8. You are of course welcome to my Fuji if you need.
  9. Honenstly I think I would go with a menace arm/ Speedrail or a JR Boom. I feel the cost/benefit of a max mini just isn't really there. The Max will take the weight of the head and little snoot; it's 1/2 the rated working weight; but honestly it is something I would feel much more comfortable hanging a lite-mat on.
  10. I wonder if something with an electronic shutter might not be better as there are no real moving parts?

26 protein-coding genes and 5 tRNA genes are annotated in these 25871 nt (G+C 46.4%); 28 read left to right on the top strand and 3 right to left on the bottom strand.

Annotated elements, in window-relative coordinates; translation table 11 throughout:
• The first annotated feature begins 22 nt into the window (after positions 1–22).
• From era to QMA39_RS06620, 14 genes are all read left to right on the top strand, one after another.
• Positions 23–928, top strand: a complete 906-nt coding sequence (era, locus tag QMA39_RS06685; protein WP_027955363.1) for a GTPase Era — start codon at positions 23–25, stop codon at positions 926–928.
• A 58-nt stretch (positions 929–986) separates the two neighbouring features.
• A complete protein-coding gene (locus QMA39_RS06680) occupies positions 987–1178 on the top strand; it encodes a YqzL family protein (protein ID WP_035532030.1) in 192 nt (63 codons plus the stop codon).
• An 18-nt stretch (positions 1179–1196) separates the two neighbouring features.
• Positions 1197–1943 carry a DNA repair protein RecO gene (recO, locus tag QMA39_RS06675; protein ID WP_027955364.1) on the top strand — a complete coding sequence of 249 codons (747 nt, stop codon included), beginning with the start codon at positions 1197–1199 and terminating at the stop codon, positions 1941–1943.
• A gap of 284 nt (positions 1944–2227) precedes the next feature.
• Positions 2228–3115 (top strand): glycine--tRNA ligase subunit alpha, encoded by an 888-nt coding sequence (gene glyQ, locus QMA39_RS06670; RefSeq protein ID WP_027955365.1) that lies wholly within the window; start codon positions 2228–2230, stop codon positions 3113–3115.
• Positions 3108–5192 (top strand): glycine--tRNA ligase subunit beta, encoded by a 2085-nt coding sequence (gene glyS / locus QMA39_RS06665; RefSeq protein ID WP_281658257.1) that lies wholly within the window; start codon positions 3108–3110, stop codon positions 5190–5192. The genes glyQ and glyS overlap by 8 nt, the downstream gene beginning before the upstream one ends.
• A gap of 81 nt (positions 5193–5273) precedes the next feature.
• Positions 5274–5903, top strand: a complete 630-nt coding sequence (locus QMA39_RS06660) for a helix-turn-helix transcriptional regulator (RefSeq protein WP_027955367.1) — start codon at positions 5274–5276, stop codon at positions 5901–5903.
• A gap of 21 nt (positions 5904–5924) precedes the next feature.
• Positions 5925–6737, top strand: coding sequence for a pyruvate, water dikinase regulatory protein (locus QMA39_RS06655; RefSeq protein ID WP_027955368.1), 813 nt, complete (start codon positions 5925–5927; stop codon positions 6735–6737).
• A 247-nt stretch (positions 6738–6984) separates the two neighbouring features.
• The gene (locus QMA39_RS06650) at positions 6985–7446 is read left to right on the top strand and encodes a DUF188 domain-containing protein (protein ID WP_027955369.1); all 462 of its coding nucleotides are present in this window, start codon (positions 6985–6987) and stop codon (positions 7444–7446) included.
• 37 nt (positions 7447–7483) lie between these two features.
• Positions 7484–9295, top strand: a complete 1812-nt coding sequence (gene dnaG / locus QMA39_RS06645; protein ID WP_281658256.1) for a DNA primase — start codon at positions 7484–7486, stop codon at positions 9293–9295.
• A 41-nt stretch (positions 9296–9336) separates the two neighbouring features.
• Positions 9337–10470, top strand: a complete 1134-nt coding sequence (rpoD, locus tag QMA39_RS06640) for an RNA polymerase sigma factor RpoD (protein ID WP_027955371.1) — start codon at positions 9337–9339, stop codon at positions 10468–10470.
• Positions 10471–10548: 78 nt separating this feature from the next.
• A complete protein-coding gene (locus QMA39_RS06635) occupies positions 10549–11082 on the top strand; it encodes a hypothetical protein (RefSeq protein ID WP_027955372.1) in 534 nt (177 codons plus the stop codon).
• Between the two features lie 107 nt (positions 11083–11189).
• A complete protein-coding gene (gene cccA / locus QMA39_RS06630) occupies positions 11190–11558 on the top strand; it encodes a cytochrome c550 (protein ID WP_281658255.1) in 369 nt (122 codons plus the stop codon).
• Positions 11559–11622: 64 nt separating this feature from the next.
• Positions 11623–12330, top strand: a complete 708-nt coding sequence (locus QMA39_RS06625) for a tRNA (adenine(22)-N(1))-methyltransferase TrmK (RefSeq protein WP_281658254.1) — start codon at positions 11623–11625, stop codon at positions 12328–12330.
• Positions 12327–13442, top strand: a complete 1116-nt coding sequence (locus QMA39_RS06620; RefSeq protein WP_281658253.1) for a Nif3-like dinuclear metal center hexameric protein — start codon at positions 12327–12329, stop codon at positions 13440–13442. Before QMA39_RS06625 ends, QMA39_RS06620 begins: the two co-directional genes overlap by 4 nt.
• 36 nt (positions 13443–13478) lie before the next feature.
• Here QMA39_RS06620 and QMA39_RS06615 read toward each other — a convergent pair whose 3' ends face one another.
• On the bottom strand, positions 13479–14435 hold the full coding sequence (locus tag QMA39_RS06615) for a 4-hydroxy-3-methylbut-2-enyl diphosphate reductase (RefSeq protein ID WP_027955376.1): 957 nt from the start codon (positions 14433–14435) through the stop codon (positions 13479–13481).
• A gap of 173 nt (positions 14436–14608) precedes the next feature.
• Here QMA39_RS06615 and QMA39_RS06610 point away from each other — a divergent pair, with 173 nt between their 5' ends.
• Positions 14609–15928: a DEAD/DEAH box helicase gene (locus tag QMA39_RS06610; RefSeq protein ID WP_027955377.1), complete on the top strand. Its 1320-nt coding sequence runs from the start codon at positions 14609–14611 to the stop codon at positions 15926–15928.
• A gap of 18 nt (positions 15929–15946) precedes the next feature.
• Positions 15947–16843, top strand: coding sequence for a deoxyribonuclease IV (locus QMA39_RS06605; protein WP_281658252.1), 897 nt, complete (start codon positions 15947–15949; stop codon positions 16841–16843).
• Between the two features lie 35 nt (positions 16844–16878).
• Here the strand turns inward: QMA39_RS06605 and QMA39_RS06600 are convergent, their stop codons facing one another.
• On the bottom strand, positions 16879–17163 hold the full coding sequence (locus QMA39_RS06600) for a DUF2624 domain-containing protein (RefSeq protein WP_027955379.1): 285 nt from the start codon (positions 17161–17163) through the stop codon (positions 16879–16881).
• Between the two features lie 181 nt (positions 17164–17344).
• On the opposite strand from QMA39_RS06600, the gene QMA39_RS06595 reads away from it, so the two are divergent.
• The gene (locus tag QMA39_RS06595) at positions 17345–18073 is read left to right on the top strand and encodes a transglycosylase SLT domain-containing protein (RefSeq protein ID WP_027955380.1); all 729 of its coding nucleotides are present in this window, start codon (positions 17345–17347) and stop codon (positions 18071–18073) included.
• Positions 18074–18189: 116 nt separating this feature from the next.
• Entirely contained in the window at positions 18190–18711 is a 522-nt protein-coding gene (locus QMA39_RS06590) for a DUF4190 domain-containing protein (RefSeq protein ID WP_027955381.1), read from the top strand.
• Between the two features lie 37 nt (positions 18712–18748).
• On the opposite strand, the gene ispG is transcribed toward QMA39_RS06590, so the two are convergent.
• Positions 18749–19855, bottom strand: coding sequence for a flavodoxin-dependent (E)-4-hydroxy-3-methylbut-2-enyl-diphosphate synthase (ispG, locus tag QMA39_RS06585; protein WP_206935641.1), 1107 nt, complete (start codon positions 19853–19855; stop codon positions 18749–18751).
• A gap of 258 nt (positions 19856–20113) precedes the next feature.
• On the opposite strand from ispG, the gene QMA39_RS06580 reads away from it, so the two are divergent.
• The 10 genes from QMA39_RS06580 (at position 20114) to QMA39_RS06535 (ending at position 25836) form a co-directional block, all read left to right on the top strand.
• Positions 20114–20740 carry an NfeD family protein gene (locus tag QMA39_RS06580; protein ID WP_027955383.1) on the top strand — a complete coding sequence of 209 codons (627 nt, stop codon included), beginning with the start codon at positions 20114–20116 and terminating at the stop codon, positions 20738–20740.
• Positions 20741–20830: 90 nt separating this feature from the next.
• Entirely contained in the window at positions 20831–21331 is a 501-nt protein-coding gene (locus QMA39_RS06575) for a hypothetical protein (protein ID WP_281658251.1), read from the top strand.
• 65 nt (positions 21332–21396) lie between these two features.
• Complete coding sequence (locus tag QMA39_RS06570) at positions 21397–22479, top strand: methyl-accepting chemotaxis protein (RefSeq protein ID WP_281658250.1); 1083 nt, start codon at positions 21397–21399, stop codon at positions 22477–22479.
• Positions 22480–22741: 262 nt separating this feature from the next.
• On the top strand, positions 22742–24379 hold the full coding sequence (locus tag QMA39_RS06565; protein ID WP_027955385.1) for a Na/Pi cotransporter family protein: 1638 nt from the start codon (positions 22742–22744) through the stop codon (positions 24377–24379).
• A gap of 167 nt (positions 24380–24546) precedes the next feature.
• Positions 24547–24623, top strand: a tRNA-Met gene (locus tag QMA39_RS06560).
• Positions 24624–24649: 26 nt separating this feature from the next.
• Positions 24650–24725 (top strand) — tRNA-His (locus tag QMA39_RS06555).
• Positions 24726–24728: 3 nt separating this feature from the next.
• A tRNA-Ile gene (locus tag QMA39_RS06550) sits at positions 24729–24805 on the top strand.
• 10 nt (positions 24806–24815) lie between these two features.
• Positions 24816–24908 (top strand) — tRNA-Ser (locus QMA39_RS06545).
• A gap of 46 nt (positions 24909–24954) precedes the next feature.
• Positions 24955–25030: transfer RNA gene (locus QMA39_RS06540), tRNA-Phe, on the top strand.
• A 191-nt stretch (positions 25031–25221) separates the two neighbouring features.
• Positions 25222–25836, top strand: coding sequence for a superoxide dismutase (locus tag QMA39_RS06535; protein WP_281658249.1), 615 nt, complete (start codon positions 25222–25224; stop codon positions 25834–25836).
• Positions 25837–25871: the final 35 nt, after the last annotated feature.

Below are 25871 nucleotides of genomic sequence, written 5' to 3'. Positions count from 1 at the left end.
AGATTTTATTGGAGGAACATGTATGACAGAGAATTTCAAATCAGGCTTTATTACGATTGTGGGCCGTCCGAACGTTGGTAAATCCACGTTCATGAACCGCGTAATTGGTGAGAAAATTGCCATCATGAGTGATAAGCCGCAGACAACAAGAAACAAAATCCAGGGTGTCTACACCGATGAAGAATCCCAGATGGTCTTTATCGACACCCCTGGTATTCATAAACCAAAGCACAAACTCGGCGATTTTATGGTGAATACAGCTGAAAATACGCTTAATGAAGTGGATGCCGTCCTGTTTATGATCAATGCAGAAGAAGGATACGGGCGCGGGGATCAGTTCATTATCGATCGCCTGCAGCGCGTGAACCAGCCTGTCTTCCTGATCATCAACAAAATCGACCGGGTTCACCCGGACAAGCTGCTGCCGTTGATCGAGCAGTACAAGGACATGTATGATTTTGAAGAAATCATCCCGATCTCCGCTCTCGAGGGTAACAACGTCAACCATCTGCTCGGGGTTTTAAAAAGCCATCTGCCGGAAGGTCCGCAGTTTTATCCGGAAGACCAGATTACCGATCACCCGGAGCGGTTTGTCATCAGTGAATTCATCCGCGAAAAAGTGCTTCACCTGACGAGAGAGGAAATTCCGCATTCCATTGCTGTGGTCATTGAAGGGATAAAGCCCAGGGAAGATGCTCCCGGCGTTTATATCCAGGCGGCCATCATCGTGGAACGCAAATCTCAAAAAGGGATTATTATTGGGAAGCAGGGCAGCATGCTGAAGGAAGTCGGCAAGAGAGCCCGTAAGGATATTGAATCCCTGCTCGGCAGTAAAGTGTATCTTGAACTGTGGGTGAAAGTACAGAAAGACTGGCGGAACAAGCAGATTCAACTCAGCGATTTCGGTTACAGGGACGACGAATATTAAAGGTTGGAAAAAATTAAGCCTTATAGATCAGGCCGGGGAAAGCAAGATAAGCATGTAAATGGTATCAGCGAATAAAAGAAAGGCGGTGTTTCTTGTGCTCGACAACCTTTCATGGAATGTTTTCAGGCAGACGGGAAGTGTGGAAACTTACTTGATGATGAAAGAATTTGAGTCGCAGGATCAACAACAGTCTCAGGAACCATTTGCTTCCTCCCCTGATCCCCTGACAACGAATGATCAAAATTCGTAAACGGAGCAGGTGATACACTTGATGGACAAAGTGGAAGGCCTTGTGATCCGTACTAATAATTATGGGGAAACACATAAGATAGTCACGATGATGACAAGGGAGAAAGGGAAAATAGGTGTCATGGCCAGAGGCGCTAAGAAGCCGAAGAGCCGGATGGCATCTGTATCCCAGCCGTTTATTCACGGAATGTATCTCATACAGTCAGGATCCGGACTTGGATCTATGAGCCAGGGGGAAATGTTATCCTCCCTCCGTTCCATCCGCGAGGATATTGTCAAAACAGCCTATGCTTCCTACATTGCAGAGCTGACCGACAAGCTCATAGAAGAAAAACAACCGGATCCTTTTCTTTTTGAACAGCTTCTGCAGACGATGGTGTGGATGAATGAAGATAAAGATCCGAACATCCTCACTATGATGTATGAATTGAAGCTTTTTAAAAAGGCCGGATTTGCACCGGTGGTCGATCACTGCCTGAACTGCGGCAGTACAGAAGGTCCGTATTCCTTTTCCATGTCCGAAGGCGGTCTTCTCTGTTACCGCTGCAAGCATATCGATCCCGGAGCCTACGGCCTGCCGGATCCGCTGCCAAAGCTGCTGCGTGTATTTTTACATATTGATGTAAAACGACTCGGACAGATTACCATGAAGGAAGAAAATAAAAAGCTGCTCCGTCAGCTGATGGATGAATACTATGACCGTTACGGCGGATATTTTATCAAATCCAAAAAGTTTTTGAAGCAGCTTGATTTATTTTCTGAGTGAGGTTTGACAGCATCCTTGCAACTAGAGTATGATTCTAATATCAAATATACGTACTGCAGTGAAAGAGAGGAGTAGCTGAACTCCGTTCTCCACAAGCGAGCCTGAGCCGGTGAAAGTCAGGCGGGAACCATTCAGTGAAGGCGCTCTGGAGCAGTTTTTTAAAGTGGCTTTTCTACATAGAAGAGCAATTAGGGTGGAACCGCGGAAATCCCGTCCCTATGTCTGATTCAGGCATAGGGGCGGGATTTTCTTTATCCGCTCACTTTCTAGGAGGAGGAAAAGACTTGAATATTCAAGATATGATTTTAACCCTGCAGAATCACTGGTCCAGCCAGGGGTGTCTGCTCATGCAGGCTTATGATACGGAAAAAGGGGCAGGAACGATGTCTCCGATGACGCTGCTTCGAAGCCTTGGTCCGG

11. The only type of light I could think of owning would be a light you use on every single set. Something specialized to you-- like a ring light, or obie type system. Maybe a set of titan tubes or Helios? or the odd Litemat. Many folks I know keep those smalls that can fit in a closer handy. In times past, something like a Kino Flo Car kit, (or currently the mini Litegear light sticks) were often owned by a Dp or a gaffer and then rented for a kit fee. Another very useful thing to have is an assortment of practical globes-- I really love these 11W 130V sign bulbs that render wonderfully in lamps. But big units-- no; no thank you. Personally the only light I have is a a single helios tube, which is generally use to test out my wireless DMX/FXs and stuff on a small scale, or for a work light. I might get something like a MC light pro kit (that has CRMX) or maybe some astera bulbs-- but again, nothing that couldn't fit in a Fiat 500....